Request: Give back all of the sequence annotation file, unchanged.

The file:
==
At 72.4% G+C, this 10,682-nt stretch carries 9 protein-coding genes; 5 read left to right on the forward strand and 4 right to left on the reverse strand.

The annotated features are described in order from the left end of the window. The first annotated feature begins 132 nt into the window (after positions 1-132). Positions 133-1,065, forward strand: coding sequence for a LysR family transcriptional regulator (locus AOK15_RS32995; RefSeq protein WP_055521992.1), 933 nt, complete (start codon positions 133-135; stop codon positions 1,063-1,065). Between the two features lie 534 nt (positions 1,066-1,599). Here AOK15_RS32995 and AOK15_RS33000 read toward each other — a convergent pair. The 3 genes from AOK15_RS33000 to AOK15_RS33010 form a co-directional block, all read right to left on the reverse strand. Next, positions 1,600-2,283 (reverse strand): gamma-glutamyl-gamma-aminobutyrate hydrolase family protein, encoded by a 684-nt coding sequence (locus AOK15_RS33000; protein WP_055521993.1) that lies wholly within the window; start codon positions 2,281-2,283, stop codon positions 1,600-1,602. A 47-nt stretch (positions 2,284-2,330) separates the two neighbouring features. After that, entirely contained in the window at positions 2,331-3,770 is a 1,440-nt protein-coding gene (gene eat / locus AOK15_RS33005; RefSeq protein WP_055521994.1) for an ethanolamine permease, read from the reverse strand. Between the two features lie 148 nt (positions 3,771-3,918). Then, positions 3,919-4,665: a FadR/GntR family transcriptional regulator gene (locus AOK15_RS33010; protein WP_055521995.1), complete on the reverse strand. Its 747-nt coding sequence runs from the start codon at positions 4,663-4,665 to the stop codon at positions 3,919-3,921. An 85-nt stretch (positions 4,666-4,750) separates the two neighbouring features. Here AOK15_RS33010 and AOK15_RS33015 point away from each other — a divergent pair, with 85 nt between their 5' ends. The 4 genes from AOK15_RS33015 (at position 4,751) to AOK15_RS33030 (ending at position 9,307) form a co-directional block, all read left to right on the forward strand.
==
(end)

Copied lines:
At 72.4% G+C, this 10,682-nt stretch carries 9 protein-coding genes; 5 read left to right on the forward strand and 4 right to left on the reverse strand.

The annotated features are described in order from the left end of the window. The first annotated feature begins 132 nt into the window (after positions 1-132). Positions 133-1,065, forward strand: coding sequence for a LysR family transcriptional regulator (locus AOK15_RS32995; RefSeq protein WP_055521992.1), 933 nt, complete (start codon positions 133-135; stop codon positions 1,063-1,065). Between the two features lie 534 nt (positions 1,066-1,599). Here AOK15_RS32995 and AOK15_RS33000 read toward each other — a convergent pair. The 3 genes from AOK15_RS33000 to AOK15_RS33010 form a co-directional block, all read right to left on the reverse strand. Next, positions 1,600-2,283 (reverse strand): gamma-glutamyl-gamma-aminobutyrate hydrolase family protein, encoded by a 684-nt coding sequence (locus AOK15_RS33000; protein WP_055521993.1) that lies wholly within the window; start codon positions 2,281-2,283, stop codon positions 1,600-1,602. A 47-nt stretch (positions 2,284-2,330) separates the two neighbouring features. After that, entirely contained in the window at positions 2,331-3,770 is a 1,440-nt protein-coding gene (gene eat / locus AOK15_RS33005; RefSeq protein WP_055521994.1) for an ethanolamine permease, read from the reverse strand. Between the two features lie 148 nt (positions 3,771-3,918). Then, positions 3,919-4,665: a FadR/GntR family transcriptional regulator gene (locus AOK15_RS33010; protein WP_055521995.1), complete on the reverse strand. Its 747-nt coding sequence runs from the start codon at positions 4,663-4,665 to the stop codon at positions 3,919-3,921. An 85-nt stretch (positions 4,666-4,750) separates the two neighbouring features. Here AOK15_RS33010 and AOK15_RS33015 point away from each other — a divergent pair, with 85 nt between their 5' ends. The 4 genes from AOK15_RS33015 (at position 4,751) to AOK15_RS33030 (ending at position 9,307) form a co-directional block, all read left to right on the forward strand.